Hackers and cybercriminals are constantly evolving – trying new tactics, ditching the ones that no longer work, and emphasizing the ones that are getting the best results. And in 2020, ransomware is the most lucrative option they have available at their disposal. But it might not be the type of ransomware you typically think of.
Ransomware is often deployed in complex ways, but it’s actually fairly simple in nature. The basic idea behind ransomware – which is basically a form of malicious software – is this: Lock and encrypt the user’s computer/device and demand a ransom in order to restore access.
Ransomware is a massive illegal money-making scheme that hackers use with great success. And much like real-world ransom situations where the kidnapper threatens to kill the hostage, hackers often threaten to permanently revoke access if payment isn’t made within their suggested timeframe.
The trouble – or one of the troubles, we should say – is that paying the ransom doesn’t always ensure access will be restored. Hackers are anonymous and generally hard to track down, so there’s little stopping a ransomware attacker from continuing to extort a victim for money.
In other words, the best rule of thumb is to avoid a ransomware attack in the first place. Because once you’ve been compromised, you’re at the mercy of the hacker.
Ransomware comes in an assortment of types and flavors, including:
This ransomware is costly, damaging, and frustrating. It goes in and encrypts key folders, files, and drives. If you don’t pay up, the hacker continues to lock you out. For businesses, this means paying or being without key business assets and revenue drivers.
This is one of the simplest forms of ransomware. In fact, you’ve probably been exposed to this type on more than one occasion. It often comes in the form of a fake popup that says your computer is infected and needs an antivirus solution. Sometimes the trick is to get the user to buy the fake product. Other times, the trick is to get the user to download a piece of ransomware so that more money can be extracted.
This type of ransomware threatens to publish sensitive information online if the price isn’t paid. For businesses, this can be costly on many fronts. Not only can it be used to release intellectual property, but it can also hurt the company’s reputation and attract lawsuits, should consumer data be published.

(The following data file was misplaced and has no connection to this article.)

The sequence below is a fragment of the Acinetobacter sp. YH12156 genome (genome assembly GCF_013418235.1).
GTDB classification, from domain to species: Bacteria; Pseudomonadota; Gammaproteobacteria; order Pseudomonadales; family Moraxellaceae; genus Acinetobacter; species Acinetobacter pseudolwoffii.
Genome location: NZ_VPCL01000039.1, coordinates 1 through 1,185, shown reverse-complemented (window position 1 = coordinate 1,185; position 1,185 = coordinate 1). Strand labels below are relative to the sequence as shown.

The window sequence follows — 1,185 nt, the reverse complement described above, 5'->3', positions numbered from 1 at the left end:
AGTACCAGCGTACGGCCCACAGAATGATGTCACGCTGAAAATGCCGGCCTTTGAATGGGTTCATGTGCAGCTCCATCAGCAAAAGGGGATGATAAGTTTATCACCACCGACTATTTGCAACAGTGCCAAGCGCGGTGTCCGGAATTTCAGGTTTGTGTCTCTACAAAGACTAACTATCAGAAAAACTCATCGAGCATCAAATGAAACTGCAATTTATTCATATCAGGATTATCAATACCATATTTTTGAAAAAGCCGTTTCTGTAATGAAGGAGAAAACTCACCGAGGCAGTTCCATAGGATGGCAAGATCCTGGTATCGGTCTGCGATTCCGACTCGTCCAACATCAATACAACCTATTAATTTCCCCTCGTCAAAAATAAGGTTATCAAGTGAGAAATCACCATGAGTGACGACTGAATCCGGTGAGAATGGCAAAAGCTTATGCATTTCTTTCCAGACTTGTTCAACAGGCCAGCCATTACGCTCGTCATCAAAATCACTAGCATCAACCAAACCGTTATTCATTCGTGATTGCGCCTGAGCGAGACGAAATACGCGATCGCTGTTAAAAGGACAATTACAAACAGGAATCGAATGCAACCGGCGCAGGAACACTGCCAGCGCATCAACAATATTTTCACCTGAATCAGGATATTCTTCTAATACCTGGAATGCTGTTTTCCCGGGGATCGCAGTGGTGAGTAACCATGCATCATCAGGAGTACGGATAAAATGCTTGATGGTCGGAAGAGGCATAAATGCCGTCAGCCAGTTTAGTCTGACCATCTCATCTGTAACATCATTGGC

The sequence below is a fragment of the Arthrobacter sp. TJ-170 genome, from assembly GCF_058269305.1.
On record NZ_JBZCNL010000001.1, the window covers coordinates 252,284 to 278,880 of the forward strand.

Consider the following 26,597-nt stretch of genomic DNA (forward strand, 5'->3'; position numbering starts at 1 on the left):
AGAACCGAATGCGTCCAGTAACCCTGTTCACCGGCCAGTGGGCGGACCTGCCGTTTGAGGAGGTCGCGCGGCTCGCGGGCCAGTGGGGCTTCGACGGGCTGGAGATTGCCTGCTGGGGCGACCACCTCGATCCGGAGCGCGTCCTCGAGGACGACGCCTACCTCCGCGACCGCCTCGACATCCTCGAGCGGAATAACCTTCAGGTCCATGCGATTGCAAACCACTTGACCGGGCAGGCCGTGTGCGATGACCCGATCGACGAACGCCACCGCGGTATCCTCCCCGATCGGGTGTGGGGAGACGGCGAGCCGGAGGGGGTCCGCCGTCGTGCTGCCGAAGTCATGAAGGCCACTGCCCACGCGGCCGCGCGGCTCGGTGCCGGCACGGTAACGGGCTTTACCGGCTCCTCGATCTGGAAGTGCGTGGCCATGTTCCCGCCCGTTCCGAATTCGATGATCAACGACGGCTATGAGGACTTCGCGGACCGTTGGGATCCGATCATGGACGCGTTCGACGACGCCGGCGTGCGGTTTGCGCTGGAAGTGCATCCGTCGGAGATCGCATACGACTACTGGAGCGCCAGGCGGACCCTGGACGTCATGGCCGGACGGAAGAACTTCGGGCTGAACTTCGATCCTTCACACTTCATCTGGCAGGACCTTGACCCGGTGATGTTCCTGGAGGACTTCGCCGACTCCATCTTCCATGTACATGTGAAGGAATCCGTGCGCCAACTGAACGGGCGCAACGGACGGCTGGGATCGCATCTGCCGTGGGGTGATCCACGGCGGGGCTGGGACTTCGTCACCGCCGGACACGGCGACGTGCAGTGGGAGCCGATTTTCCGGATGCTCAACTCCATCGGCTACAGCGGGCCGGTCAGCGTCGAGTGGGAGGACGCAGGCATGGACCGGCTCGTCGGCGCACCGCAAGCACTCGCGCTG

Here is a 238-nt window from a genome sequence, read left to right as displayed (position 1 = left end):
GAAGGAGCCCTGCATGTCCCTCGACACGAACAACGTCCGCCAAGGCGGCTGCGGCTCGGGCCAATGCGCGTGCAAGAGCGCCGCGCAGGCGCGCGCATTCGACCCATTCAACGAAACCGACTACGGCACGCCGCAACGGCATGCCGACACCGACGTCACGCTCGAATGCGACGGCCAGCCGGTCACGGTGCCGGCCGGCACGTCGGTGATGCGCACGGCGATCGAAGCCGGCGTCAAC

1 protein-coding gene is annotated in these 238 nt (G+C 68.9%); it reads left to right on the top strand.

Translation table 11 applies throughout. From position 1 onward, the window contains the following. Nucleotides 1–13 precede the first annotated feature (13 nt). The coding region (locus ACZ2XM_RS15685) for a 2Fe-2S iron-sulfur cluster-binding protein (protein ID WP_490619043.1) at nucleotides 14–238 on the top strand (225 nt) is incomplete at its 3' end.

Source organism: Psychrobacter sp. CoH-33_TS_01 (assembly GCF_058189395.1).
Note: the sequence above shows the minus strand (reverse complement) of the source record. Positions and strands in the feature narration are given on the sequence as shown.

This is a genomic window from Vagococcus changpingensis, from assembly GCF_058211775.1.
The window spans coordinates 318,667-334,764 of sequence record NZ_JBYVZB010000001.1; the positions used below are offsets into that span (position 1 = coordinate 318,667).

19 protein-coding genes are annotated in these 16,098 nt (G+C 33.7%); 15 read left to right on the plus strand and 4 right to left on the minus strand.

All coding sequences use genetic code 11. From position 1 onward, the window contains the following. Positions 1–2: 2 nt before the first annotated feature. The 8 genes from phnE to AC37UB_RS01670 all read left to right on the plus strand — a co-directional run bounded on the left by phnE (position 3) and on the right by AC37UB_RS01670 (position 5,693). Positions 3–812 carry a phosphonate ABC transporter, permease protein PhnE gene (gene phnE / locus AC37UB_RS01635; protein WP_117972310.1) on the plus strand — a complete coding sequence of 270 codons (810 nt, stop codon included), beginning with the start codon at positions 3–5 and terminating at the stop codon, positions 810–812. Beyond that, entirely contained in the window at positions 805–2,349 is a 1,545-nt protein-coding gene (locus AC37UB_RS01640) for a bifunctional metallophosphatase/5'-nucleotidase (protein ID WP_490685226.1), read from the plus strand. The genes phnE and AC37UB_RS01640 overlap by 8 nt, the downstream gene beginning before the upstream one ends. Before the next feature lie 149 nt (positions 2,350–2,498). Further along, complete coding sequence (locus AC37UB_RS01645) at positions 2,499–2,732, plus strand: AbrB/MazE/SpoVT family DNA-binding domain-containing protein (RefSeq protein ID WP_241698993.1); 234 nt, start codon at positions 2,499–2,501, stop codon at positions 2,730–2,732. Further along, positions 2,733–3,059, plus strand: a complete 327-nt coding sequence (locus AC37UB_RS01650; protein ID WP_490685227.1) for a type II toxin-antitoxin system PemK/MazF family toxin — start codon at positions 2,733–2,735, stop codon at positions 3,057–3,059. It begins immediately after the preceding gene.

Otherwise referred to as “Ransomware as a Service,” RaaS ransomware is hosted anonymously and requires you to purchase software in order to restore access to the data.
In 2019 alone, it’s estimated that ransomware attacks in the United States cost businesses and individuals a whopping $7.5 billion. Among those who experienced attacks were 113 governments and agencies, 764 healthcare providers, 1,233 schools, two American cities (New Orleans and Baltimore), and many thousands of enterprises and small businesses.
Almost all recent ransomware attacks occurred on computers. But with the growth of mobile devices in the workplace, ransomware has shifted its focus and is now keyed in on mobile devices like smartphones and tablets.
Over the past few years, millions of devices have been hit by attacks like ScarePakage, Android.Locker.38.origin, Worm.Koler, Black Rose Lucy, Cryptolocker, and more.
While most mobile ransomware attacks center on individuals, the growth of BYOD movements at an enterprise level means businesses have to worry about this threat as well. A failure to do so could lead to serious consequences.
The danger of mobile ransomware attacks – or any ransomware attacks, for that matter – is multifaceted. The most direct cost is the ransom payment. (For perspective, the average ransom payment was $41,198 in Q3 of 2019.) But it’s all of the indirect and ongoing costs that ultimately doom a business. This includes downtime, reputation loss, liability, data loss, and collateral damage.
If you want to protect your business, you need to prevent mobile ransomware in the first place. Here are some timely suggestions:
There’s no singular method for preventing ransomware attacks. It requires a concerted effort on all fronts. But if you focus on these suggestions, you’ll significantly diminish your chances of being compromised.
Mobile attacks more than doubled in 2019. But with SandBlast Mobile – the market-leading mobile threat defense solution – you can protect your sensitive data and keep your organization safe.
With SandBlast Mobile, you get advanced threat protection against ransomware, phishing, OS exploits, Man-in-the-Middle attacks, and more. You also get full real-time visibility into risks so that you know how various threats are impacting you on the mobile front.
To learn more, please contact Check Point today!